HOUSE OF REPRESENTATIVES

H.B. NO.

701

THIRTIETH LEGISLATURE, 2019

 

STATE OF HAWAII

 

 

 

 

 

 

A BILL FOR AN ACT

 

 

relating to the Physical THERAPY practice act.

 

 

BE IT ENACTED BY THE LEGISLATURE OF THE STATE OF HAWAII:

 


SECTION 1. The legislature finds that the physical therapy practice act was established in 1985, when healthcare was focused on the curing of illness. Since that time, health care has evolved to a greater focus on the prevention of illness and disability, with the growth of evidence-based treatment intervention options for patient care.

The legislature further finds that dry needling is a therapeutic intervention tool that is used in conjunction with other physical therapy interventions in order to improve patients' movement and function to treat chronic pain. It is recognized by the American Physical Therapy Association, the American Academy of Orthopaedic Manual Physical Therapists, and the Federation of State Boards of Physical Therapists and has been utilized effectively to treat neuromuscular pain in specific pain populations, such as chronic pain, opioid dependence, work restrictions, and disability.

The legislature additionally finds that the educational qualifications for physical therapists have increased since the practice act was established, with all new graduates now at the doctoral level. Entry-level physical therapy programs provide more than eighty-six per cent of the relevant knowledge requirements for competency in dry needling, including evaluation, assessment, diagnosis and plan of care development, documentation, safety, and professional responsibilities. This additional advanced training is almost solely related to the knowledge and psychomotor skills relating to needle technique, such as palpation and selection, placement, handling, and manipulation of needles.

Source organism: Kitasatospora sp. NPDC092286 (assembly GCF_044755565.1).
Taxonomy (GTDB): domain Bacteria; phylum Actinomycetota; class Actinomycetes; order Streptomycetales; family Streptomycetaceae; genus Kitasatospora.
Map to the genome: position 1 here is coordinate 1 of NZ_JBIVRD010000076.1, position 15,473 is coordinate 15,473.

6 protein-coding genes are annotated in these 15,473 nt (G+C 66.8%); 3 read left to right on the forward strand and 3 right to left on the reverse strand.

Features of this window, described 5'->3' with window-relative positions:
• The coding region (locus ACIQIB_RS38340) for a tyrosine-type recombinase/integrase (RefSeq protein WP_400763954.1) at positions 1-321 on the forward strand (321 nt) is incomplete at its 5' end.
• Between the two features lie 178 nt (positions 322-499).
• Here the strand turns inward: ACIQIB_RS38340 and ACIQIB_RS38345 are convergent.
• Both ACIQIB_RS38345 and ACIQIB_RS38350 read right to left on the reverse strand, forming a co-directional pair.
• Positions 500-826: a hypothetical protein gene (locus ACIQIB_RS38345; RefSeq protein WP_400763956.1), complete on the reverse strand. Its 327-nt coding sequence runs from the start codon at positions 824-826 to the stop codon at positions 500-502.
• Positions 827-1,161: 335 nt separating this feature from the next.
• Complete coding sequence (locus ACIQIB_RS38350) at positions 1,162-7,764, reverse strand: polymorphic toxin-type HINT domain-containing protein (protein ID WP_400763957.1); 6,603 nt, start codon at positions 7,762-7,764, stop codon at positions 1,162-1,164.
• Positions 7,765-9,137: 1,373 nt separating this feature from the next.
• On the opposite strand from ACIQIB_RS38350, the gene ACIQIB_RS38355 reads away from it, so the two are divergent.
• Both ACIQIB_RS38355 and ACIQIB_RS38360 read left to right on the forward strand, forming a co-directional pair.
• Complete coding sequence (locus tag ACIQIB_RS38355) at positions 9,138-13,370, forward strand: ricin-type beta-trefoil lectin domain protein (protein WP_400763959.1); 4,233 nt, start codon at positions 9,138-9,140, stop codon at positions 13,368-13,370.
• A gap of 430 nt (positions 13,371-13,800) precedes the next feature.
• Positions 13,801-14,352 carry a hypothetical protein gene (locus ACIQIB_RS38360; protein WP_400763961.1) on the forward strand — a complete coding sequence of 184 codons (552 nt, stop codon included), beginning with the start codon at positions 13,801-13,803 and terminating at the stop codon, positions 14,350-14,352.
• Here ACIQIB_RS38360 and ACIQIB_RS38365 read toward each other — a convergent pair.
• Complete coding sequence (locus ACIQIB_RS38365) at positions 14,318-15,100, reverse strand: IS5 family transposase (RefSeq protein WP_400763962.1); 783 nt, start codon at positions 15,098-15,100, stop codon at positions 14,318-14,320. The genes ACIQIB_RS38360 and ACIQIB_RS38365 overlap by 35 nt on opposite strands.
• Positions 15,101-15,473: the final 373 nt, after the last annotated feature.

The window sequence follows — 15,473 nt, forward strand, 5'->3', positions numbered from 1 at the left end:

The legislature also finds that dry needling is recognized as a skilled intervention within the scope of physical therapy practice in all but seven states, California, Florida, Hawaii, New Jersey, New York, Oregon, and Washington. Local therapists practicing in federal facilities, patients who benefited from its use in prior treatments, and therapists who have used it in their practice in states that permit it all support dry needling in Hawaii.

The Legislature further finds that under existing law, physical therapists are prohibited from breaking or puncturing good skin integrity through surgery or injection. This prohibition was originally intended to ensure that physical therapists did not perform surgery and medical procedures outside the scope of practice and education of physical therapists. However, the existing law does not allow for modern techniques in physical therapy that are within the scope of physical therapy practice and education.

Accordingly, the purpose of this Act is to clarify the scope of practice for licensed physical therapists to allow physical therapists to practice at their highest level of training and education for optimum patient care.

SECTION 2. Section 461J-1, Hawaii Revised Statutes, is amended as follows

1. By adding a new definition to be appropriately inserted and to read:

""Dry needling" is a skilled technique performed by a physical therapist using filiform needles to penetrate the skin or underlying tissues to affect change in body structures and functions for the evaluation and management of neuromusculoskeletal conditions, pain, movement impairments, and disability."